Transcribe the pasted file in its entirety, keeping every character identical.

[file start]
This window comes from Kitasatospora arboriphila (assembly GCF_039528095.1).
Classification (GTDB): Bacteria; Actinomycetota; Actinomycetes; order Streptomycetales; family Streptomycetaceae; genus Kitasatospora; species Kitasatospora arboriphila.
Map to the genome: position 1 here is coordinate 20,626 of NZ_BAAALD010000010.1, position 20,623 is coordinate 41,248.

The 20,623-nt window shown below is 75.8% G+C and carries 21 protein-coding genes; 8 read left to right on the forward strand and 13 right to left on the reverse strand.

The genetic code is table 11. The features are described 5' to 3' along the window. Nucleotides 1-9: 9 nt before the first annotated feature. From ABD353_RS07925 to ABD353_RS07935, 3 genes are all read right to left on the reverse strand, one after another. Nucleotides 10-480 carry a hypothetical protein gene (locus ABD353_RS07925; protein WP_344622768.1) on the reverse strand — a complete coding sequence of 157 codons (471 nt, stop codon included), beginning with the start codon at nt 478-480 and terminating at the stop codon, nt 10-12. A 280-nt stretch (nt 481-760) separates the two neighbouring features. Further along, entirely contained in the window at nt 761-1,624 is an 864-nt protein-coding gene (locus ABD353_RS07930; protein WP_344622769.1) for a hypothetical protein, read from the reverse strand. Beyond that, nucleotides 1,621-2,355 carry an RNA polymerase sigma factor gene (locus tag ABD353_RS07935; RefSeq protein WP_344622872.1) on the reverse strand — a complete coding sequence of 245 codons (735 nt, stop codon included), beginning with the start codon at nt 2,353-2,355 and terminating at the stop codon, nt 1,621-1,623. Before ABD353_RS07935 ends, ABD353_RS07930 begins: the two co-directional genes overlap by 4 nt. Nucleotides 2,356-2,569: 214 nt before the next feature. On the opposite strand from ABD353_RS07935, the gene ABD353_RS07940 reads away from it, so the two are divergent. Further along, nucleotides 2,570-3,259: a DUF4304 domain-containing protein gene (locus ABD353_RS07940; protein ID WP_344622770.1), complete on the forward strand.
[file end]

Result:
This window comes from Kitasatospora arboriphila (assembly GCF_039528095.1).
Classification (GTDB): Bacteria; Actinomycetota; Actinomycetes; order Streptomycetales; family Streptomycetaceae; genus Kitasatospora; species Kitasatospora arboriphila.
Map to the genome: position 1 here is coordinate 20,626 of NZ_BAAALD010000010.1, position 20,623 is coordinate 41,248.

The 20,623-nt window shown below is 75.8% G+C and carries 21 protein-coding genes; 8 read left to right on the forward strand and 13 right to left on the reverse strand.

The genetic code is table 11. The features are described 5' to 3' along the window. Nucleotides 1-9: 9 nt before the first annotated feature. From ABD353_RS07925 to ABD353_RS07935, 3 genes are all read right to left on the reverse strand, one after another. Nucleotides 10-480 carry a hypothetical protein gene (locus ABD353_RS07925; protein WP_344622768.1) on the reverse strand — a complete coding sequence of 157 codons (471 nt, stop codon included), beginning with the start codon at nt 478-480 and terminating at the stop codon, nt 10-12. A 280-nt stretch (nt 481-760) separates the two neighbouring features. Further along, entirely contained in the window at nt 761-1,624 is an 864-nt protein-coding gene (locus ABD353_RS07930; protein WP_344622769.1) for a hypothetical protein, read from the reverse strand. Beyond that, nucleotides 1,621-2,355 carry an RNA polymerase sigma factor gene (locus tag ABD353_RS07935; RefSeq protein WP_344622872.1) on the reverse strand — a complete coding sequence of 245 codons (735 nt, stop codon included), beginning with the start codon at nt 2,353-2,355 and terminating at the stop codon, nt 1,621-1,623. Before ABD353_RS07935 ends, ABD353_RS07930 begins: the two co-directional genes overlap by 4 nt. Nucleotides 2,356-2,569: 214 nt before the next feature. On the opposite strand from ABD353_RS07935, the gene ABD353_RS07940 reads away from it, so the two are divergent. Further along, nucleotides 2,570-3,259: a DUF4304 domain-containing protein gene (locus ABD353_RS07940; protein ID WP_344622770.1), complete on the forward strand.